Research in Progress
Securitization Chain: Moral Hazard Exacerbation or Gains from Specialization?
A central question related to the recent financial crisis is whether the originate-to-distribute model of financial intermediation exacerbated moral hazard among financial intermediaries and resulted to origination of loans with low quality. In this paper we develop a model of a competitive economy in which financial intermediation requires a combination of screening and monitoring activities. We consider two types of intermediation: when the loan’s originator remains responsible for servicing the loan as well (Affiliated loans) and when the originator outsources the servicing to a specialized servicer (Unaffiliated loans). In the competitive equilibrium, the gains from specialization exceed the cost of separating the originator from the servicer only for loans with lower probability of repayment. The inferior performance of unaffiliated loans results from the optimal market structure rather than providing evidence of lax screening by originators. Evidence from loan-level data supports the model’s predictions. Moreover structural estimation of the model shows specialized servicers were on average 40-70% more efficient in servicing the loans and this, on average, lowered by 20-40 bps the interest rate paid by borrowers with lower credit quality. Regulations banning the separation of servicer from originator would only exclude 1.5-2.5% of borrowers with the lowest quality -- but would result in higher interest rates for more than half of all subprime and Alt-A borrowers.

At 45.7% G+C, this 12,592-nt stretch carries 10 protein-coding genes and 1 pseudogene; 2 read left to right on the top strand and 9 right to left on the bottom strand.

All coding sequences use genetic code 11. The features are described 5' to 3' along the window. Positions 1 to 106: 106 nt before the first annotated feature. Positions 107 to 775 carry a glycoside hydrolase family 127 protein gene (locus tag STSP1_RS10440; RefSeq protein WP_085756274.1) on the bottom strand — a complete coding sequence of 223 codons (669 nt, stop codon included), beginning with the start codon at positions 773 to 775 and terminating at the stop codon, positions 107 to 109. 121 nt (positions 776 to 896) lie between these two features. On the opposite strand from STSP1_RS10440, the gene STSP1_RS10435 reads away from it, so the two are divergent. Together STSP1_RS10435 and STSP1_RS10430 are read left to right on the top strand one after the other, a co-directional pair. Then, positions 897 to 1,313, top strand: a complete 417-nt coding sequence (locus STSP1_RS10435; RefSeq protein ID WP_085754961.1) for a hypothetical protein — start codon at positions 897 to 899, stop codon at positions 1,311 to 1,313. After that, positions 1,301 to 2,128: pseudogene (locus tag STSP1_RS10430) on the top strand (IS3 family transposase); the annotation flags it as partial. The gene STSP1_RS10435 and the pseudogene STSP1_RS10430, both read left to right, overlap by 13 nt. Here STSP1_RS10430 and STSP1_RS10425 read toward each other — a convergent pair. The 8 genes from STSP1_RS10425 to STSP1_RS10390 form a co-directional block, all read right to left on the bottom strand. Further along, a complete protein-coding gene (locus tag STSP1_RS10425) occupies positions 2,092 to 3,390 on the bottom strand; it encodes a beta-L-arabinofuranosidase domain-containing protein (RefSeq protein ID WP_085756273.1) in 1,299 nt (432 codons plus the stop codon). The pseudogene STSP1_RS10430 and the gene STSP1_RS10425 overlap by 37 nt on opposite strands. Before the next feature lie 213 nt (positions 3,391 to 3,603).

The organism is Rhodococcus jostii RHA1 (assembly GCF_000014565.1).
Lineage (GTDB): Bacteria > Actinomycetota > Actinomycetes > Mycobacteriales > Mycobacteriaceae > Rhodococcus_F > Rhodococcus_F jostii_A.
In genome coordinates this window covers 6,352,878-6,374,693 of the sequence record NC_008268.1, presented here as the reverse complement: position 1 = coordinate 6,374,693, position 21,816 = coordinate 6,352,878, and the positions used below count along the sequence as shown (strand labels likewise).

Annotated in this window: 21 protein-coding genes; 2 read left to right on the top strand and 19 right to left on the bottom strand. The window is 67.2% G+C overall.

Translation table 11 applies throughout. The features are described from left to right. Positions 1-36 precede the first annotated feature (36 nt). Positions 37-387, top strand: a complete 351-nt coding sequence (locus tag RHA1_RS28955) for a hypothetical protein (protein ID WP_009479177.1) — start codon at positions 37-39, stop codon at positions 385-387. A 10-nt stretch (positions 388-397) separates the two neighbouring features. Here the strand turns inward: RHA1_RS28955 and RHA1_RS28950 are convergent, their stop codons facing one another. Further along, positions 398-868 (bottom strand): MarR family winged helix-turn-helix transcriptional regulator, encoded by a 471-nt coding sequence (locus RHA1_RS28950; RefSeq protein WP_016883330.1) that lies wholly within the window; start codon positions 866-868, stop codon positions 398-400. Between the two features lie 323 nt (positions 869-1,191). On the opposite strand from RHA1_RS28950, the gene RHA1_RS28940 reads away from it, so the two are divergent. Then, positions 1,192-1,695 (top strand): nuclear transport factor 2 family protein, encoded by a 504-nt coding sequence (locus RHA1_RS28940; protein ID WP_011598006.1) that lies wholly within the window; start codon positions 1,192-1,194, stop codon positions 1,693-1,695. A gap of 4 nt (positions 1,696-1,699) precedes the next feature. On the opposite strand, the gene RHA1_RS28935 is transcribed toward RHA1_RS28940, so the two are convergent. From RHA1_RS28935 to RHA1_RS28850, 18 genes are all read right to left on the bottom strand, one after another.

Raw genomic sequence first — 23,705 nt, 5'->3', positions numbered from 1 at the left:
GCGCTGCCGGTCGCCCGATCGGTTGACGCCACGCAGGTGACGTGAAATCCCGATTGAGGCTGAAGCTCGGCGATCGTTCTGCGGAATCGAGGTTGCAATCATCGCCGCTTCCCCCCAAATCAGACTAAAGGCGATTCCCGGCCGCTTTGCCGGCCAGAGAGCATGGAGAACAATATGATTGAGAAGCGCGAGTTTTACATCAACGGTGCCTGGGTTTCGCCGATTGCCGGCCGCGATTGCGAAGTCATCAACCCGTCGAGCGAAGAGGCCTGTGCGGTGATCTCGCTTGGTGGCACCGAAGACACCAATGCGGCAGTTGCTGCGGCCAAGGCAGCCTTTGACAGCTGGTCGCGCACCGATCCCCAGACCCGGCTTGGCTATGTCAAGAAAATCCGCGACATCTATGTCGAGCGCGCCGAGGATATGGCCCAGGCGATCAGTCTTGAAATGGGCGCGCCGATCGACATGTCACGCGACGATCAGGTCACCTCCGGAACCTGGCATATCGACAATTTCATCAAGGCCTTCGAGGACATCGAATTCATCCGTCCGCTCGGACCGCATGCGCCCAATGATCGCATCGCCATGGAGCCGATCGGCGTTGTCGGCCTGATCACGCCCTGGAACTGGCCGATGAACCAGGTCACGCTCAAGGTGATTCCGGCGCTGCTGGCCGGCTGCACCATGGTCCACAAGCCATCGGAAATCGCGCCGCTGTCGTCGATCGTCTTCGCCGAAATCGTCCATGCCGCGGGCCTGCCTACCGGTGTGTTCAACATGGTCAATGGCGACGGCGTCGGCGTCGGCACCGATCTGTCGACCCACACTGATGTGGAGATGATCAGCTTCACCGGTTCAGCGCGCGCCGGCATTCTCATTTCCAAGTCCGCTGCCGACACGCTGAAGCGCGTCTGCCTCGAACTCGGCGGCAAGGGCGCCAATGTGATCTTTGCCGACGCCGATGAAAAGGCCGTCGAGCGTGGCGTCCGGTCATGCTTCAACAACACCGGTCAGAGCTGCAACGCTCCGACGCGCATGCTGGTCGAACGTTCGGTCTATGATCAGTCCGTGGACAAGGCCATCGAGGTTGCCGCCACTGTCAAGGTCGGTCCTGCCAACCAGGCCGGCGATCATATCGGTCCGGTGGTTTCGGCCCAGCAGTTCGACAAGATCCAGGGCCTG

The Rise of CDOs and the Inferior Performance of Securitized Assets, joint with Adam Ashcraft and Kunal Gooriah
This paper investigates whether the rise of CDOs contributed to the lower performance of securitized assets by enabling asset securitizers to sell their equity holding in the securitized assets and reducing their “skin in the game”. We construct a comprehensive dataset of all commercial real estate CDOs (CRE CDO), all commercial mortgage backed securities (CMBS), and all of their underlying commercial loans since 1999. Deals in which securitizers sold a higher fraction of the equity tranche into a CRE CDO had worse performance. However investors in these bonds were not compensated for this lower performance. Constructing a loan level model of default, we show both lower credit enhancements and lower quality of underlying loans contributed to the weaker performance of these CMBS deals. A significant fraction of the surplus from risk-mispricing by investors was passed to commercial loan borrowers. In general our result highlights the importance of risk retention rules in reducing the extent of moral hazard in the securitization process.